The Houston Texans issued a statement Monday night denying a report that they "aren't interested in" signing players who have kneeled during the national anthem.
Citing conversations with two anonymous agents, The Houston Chronicle reported Saturday that while "there is no directive within the organization," it is understood that the Texans are not considering free agents who have participated in the protests, or draft prospects who would be likely to do so.
The Texans blasted that report as "categorically false and without merit."
"A recent report that suggests the Houston Texans would not sign a player who has protested in support of social justice issues is categorically false and without merit," the team said in a statement. "The Texans ownership, coaching, personnel and executive staff sign and hire employees based on talent, character and fit within our organization."
Columnist Jerome Solomon, who authored The Chronicle's story, also wrote that Texans owner Bob McNair has been "racially tone deaf often enough" that it has fostered a belief that race plays a role in how the organization operates.
"There are many who believe if McNair could field a team with all-white, all-conforming all-pro talent, he would," Solomon wrote.
McNair apologized in late October for comments he made at the NFL owners meetings that were later reported by ESPN. In a discussion about players who were protesting during the national anthem, McNair said "we can’t have the inmates running the prison," according to the network.
In response to the Texans' statement and Miami Dolphins owner Stephen Ross - who stepped back from comments that he would make his players stand for the anthem - the NFL Players Association released a statement Tuesday that reads in part:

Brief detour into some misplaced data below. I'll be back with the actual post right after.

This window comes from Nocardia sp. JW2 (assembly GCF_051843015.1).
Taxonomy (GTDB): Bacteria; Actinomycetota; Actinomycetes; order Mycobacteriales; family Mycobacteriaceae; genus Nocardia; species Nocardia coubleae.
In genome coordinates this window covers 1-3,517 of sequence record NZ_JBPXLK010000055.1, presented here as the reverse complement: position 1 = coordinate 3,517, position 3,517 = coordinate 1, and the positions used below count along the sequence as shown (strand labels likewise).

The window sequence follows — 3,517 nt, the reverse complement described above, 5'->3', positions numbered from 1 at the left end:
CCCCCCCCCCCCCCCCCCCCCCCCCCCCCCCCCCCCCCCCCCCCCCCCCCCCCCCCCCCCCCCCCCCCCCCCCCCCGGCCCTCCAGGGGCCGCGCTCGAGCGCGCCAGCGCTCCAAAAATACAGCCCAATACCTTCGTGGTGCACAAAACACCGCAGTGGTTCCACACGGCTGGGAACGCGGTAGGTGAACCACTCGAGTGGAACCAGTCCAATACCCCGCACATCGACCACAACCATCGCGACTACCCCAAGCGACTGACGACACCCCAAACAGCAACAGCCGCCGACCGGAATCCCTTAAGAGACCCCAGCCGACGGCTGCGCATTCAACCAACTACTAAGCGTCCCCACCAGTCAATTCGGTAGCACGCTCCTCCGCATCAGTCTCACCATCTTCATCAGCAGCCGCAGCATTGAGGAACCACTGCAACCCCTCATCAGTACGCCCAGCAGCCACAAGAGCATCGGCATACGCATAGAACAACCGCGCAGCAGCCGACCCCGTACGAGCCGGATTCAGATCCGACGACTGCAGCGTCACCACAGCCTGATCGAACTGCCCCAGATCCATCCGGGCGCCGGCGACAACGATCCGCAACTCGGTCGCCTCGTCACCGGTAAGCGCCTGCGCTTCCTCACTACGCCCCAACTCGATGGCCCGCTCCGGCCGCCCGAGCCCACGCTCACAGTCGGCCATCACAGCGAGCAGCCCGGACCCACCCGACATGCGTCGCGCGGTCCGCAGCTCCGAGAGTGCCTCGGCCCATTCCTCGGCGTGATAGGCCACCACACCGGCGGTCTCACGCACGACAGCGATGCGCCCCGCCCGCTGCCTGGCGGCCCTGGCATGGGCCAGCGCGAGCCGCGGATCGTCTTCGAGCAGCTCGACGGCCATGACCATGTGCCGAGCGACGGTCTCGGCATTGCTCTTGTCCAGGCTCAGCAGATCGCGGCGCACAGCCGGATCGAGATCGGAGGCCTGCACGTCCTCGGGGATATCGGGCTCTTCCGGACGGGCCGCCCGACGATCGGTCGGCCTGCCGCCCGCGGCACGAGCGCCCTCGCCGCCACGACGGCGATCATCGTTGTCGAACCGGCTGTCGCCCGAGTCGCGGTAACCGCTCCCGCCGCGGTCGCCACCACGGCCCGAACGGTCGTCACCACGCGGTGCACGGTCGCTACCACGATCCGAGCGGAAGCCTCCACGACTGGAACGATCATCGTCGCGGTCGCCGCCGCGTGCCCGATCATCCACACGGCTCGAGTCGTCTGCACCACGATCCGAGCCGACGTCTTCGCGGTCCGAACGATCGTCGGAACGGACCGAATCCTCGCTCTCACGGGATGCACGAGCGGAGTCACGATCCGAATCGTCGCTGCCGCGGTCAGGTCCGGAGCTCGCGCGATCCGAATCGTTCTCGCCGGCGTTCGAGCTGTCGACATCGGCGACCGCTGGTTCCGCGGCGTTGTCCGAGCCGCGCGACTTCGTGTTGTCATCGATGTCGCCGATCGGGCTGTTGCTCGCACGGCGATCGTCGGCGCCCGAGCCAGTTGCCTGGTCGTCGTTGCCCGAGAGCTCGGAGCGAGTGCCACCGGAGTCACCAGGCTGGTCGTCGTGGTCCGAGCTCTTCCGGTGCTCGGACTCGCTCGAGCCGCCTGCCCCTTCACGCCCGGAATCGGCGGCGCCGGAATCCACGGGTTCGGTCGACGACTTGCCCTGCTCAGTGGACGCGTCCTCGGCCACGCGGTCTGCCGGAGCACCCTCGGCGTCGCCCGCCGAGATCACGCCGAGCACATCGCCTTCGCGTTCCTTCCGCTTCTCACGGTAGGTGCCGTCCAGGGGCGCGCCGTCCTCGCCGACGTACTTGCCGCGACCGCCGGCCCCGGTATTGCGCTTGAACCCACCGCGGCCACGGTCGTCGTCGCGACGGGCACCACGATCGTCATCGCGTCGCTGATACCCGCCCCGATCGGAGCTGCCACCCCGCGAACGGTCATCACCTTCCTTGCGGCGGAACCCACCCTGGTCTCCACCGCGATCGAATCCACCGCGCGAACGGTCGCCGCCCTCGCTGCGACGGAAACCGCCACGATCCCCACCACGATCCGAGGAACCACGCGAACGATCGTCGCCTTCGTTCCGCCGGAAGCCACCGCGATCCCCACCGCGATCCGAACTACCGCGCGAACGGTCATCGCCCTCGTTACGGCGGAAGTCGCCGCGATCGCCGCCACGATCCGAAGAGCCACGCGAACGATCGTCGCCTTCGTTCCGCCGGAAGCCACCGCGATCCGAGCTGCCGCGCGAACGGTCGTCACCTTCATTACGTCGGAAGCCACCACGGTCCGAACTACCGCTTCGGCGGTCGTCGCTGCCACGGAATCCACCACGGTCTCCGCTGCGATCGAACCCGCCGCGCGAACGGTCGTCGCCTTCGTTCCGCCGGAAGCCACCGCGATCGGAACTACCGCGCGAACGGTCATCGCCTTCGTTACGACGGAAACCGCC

"... During this past season, we received assurances from both commissioner Roger Goodell, and the chairman of the management council, John Mara, that the right of players to demonstrate would be protected. We are glad that both the Houston Texans and Miami Dolphins have clarified their positions ... "
Dozens of NFL players regularly took a knee during the national anthem last season, continuing demonstrations that former San Francisco 49ers quarterback Colin Kaepernick began in 2016. The protests have typically been described as a means of drawing attention to racial inequality and police brutality in the United States, though critics — including President Donald Trump — have ripped the demonstrations as unpatriotic and disrespectful to the military.
Contact Tom Schad at firstname.lastname@example.org or on Twitter @Tom_Schad.